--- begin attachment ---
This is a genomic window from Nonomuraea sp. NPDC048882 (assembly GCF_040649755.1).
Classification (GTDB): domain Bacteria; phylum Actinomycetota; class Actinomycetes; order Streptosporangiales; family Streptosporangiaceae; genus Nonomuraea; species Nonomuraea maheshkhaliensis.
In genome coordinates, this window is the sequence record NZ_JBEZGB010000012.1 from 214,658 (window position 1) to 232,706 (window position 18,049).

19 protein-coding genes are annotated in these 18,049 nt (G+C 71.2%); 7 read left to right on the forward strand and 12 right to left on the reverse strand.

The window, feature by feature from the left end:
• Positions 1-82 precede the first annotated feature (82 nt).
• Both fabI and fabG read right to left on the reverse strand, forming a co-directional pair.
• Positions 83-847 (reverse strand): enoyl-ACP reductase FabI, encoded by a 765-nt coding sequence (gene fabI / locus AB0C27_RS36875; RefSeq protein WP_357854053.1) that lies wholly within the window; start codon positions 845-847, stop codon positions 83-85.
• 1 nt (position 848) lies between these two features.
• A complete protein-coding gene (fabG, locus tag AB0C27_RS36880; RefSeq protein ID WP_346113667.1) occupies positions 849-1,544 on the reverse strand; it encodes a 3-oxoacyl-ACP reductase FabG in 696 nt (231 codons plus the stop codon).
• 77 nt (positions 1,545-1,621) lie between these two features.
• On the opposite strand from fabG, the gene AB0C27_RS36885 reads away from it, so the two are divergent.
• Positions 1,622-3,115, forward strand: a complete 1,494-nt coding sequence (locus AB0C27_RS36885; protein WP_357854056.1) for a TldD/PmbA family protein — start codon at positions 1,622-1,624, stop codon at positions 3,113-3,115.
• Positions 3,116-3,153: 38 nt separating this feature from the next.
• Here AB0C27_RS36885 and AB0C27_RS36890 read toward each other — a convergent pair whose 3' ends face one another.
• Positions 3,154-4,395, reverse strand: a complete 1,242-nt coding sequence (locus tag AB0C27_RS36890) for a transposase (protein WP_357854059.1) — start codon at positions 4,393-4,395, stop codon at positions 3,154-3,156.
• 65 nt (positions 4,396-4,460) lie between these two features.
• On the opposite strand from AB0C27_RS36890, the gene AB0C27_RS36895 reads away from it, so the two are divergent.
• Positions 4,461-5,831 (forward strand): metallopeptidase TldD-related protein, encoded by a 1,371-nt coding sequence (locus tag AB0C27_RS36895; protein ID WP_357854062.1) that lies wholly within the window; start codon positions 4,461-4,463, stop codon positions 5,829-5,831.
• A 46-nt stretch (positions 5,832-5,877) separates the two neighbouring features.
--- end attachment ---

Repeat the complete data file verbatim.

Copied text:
This is a genomic window from Nonomuraea sp. NPDC048882 (assembly GCF_040649755.1).
Classification (GTDB): domain Bacteria; phylum Actinomycetota; class Actinomycetes; order Streptosporangiales; family Streptosporangiaceae; genus Nonomuraea; species Nonomuraea maheshkhaliensis.
In genome coordinates, this window is the sequence record NZ_JBEZGB010000012.1 from 214,658 (window position 1) to 232,706 (window position 18,049).

19 protein-coding genes are annotated in these 18,049 nt (G+C 71.2%); 7 read left to right on the forward strand and 12 right to left on the reverse strand.

The window, feature by feature from the left end:
• Positions 1-82 precede the first annotated feature (82 nt).
• Both fabI and fabG read right to left on the reverse strand, forming a co-directional pair.
• Positions 83-847 (reverse strand): enoyl-ACP reductase FabI, encoded by a 765-nt coding sequence (gene fabI / locus AB0C27_RS36875; RefSeq protein WP_357854053.1) that lies wholly within the window; start codon positions 845-847, stop codon positions 83-85.
• 1 nt (position 848) lies between these two features.
• A complete protein-coding gene (fabG, locus tag AB0C27_RS36880; RefSeq protein ID WP_346113667.1) occupies positions 849-1,544 on the reverse strand; it encodes a 3-oxoacyl-ACP reductase FabG in 696 nt (231 codons plus the stop codon).
• 77 nt (positions 1,545-1,621) lie between these two features.
• On the opposite strand from fabG, the gene AB0C27_RS36885 reads away from it, so the two are divergent.
• Positions 1,622-3,115, forward strand: a complete 1,494-nt coding sequence (locus AB0C27_RS36885; protein WP_357854056.1) for a TldD/PmbA family protein — start codon at positions 1,622-1,624, stop codon at positions 3,113-3,115.
• Positions 3,116-3,153: 38 nt separating this feature from the next.
• Here AB0C27_RS36885 and AB0C27_RS36890 read toward each other — a convergent pair whose 3' ends face one another.
• Positions 3,154-4,395, reverse strand: a complete 1,242-nt coding sequence (locus tag AB0C27_RS36890) for a transposase (protein WP_357854059.1) — start codon at positions 4,393-4,395, stop codon at positions 3,154-3,156.
• 65 nt (positions 4,396-4,460) lie between these two features.
• On the opposite strand from AB0C27_RS36890, the gene AB0C27_RS36895 reads away from it, so the two are divergent.
• Positions 4,461-5,831 (forward strand): metallopeptidase TldD-related protein, encoded by a 1,371-nt coding sequence (locus tag AB0C27_RS36895; protein ID WP_357854062.1) that lies wholly within the window; start codon positions 4,461-4,463, stop codon positions 5,829-5,831.
• A 46-nt stretch (positions 5,832-5,877) separates the two neighbouring features.